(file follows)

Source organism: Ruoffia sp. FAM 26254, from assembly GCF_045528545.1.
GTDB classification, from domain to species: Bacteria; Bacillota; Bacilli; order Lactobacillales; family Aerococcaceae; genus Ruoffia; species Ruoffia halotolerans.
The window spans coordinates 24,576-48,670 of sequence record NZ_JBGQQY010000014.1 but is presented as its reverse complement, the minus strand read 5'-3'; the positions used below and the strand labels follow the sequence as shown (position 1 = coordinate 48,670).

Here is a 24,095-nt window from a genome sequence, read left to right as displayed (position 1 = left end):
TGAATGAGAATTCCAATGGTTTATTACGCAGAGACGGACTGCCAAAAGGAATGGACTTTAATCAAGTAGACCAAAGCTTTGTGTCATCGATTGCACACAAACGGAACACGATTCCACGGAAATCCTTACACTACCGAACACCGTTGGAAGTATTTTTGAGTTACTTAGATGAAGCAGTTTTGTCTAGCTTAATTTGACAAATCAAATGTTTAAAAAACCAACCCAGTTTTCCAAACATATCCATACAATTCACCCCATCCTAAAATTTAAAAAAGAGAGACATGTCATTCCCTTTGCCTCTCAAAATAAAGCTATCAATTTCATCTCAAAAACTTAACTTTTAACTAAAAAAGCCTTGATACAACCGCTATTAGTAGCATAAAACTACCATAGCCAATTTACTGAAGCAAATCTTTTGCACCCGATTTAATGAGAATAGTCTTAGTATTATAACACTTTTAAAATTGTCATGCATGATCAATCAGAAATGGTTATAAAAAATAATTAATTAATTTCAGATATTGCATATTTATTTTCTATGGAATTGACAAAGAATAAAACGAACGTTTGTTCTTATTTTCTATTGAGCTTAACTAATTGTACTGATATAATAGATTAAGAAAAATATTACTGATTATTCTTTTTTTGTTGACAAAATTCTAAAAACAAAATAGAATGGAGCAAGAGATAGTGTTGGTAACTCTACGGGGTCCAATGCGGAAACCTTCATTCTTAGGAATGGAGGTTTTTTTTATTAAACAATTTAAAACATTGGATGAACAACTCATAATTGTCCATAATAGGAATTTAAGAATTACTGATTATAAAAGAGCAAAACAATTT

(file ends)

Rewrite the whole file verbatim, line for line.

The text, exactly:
Source organism: Ruoffia sp. FAM 26254, from assembly GCF_045528545.1.
GTDB classification, from domain to species: Bacteria; Bacillota; Bacilli; order Lactobacillales; family Aerococcaceae; genus Ruoffia; species Ruoffia halotolerans.
The window spans coordinates 24,576-48,670 of sequence record NZ_JBGQQY010000014.1 but is presented as its reverse complement, the minus strand read 5'-3'; the positions used below and the strand labels follow the sequence as shown (position 1 = coordinate 48,670).

Here is a 24,095-nt window from a genome sequence, read left to right as displayed (position 1 = left end):
TGAATGAGAATTCCAATGGTTTATTACGCAGAGACGGACTGCCAAAAGGAATGGACTTTAATCAAGTAGACCAAAGCTTTGTGTCATCGATTGCACACAAACGGAACACGATTCCACGGAAATCCTTACACTACCGAACACCGTTGGAAGTATTTTTGAGTTACTTAGATGAAGCAGTTTTGTCTAGCTTAATTTGACAAATCAAATGTTTAAAAAACCAACCCAGTTTTCCAAACATATCCATACAATTCACCCCATCCTAAAATTTAAAAAAGAGAGACATGTCATTCCCTTTGCCTCTCAAAATAAAGCTATCAATTTCATCTCAAAAACTTAACTTTTAACTAAAAAAGCCTTGATACAACCGCTATTAGTAGCATAAAACTACCATAGCCAATTTACTGAAGCAAATCTTTTGCACCCGATTTAATGAGAATAGTCTTAGTATTATAACACTTTTAAAATTGTCATGCATGATCAATCAGAAATGGTTATAAAAAATAATTAATTAATTTCAGATATTGCATATTTATTTTCTATGGAATTGACAAAGAATAAAACGAACGTTTGTTCTTATTTTCTATTGAGCTTAACTAATTGTACTGATATAATAGATTAAGAAAAATATTACTGATTATTCTTTTTTTGTTGACAAAATTCTAAAAACAAAATAGAATGGAGCAAGAGATAGTGTTGGTAACTCTACGGGGTCCAATGCGGAAACCTTCATTCTTAGGAATGGAGGTTTTTTTTATTAAACAATTTAAAACATTGGATGAACAACTCATAATTGTCCATAATAGGAATTTAAGAATTACTGATTATAAAAGAGCAAAACAATTT